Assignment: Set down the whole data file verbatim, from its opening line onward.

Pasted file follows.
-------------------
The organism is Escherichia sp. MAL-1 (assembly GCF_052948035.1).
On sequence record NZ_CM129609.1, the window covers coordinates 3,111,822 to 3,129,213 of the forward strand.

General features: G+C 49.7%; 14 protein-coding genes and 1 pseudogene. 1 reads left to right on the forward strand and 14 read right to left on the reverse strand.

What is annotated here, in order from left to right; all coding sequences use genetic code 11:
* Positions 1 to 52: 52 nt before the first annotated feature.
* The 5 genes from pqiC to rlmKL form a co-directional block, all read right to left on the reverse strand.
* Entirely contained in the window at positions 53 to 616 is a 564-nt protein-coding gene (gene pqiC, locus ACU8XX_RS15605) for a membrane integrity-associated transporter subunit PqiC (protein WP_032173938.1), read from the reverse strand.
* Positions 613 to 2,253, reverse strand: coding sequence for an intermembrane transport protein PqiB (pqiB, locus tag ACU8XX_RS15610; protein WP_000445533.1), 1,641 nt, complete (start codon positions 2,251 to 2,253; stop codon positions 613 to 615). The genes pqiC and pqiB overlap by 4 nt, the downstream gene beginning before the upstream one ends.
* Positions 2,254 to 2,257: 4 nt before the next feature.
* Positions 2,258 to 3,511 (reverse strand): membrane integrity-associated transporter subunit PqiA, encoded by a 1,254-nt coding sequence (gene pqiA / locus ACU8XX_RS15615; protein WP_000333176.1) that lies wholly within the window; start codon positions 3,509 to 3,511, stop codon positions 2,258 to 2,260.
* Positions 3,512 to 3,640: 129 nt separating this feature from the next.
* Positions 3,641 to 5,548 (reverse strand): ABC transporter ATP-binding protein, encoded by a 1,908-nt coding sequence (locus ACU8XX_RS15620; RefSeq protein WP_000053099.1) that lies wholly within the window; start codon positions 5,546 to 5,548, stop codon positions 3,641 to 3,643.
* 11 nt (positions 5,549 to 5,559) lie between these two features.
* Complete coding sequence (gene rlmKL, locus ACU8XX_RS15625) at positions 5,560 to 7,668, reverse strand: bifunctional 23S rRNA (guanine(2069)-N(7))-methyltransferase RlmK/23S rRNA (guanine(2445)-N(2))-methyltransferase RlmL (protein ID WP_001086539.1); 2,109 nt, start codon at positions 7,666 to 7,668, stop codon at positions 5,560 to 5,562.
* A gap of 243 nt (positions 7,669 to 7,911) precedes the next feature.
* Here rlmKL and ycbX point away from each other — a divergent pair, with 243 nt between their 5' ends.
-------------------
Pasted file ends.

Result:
The organism is Escherichia sp. MAL-1 (assembly GCF_052948035.1).
On sequence record NZ_CM129609.1, the window covers coordinates 3,111,822 to 3,129,213 of the forward strand.

General features: G+C 49.7%; 14 protein-coding genes and 1 pseudogene. 1 reads left to right on the forward strand and 14 read right to left on the reverse strand.

What is annotated here, in order from left to right; all coding sequences use genetic code 11:
* Positions 1 to 52: 52 nt before the first annotated feature.
* The 5 genes from pqiC to rlmKL form a co-directional block, all read right to left on the reverse strand.
* Entirely contained in the window at positions 53 to 616 is a 564-nt protein-coding gene (gene pqiC, locus ACU8XX_RS15605) for a membrane integrity-associated transporter subunit PqiC (protein WP_032173938.1), read from the reverse strand.
* Positions 613 to 2,253, reverse strand: coding sequence for an intermembrane transport protein PqiB (pqiB, locus tag ACU8XX_RS15610; protein WP_000445533.1), 1,641 nt, complete (start codon positions 2,251 to 2,253; stop codon positions 613 to 615). The genes pqiC and pqiB overlap by 4 nt, the downstream gene beginning before the upstream one ends.
* Positions 2,254 to 2,257: 4 nt before the next feature.
* Positions 2,258 to 3,511 (reverse strand): membrane integrity-associated transporter subunit PqiA, encoded by a 1,254-nt coding sequence (gene pqiA / locus ACU8XX_RS15615; protein WP_000333176.1) that lies wholly within the window; start codon positions 3,509 to 3,511, stop codon positions 2,258 to 2,260.
* Positions 3,512 to 3,640: 129 nt separating this feature from the next.
* Positions 3,641 to 5,548 (reverse strand): ABC transporter ATP-binding protein, encoded by a 1,908-nt coding sequence (locus ACU8XX_RS15620; RefSeq protein WP_000053099.1) that lies wholly within the window; start codon positions 5,546 to 5,548, stop codon positions 3,641 to 3,643.
* 11 nt (positions 5,549 to 5,559) lie between these two features.
* Complete coding sequence (gene rlmKL, locus ACU8XX_RS15625) at positions 5,560 to 7,668, reverse strand: bifunctional 23S rRNA (guanine(2069)-N(7))-methyltransferase RlmK/23S rRNA (guanine(2445)-N(2))-methyltransferase RlmL (protein ID WP_001086539.1); 2,109 nt, start codon at positions 7,666 to 7,668, stop codon at positions 5,560 to 5,562.
* A gap of 243 nt (positions 7,669 to 7,911) precedes the next feature.
* Here rlmKL and ycbX point away from each other — a divergent pair, with 243 nt between their 5' ends.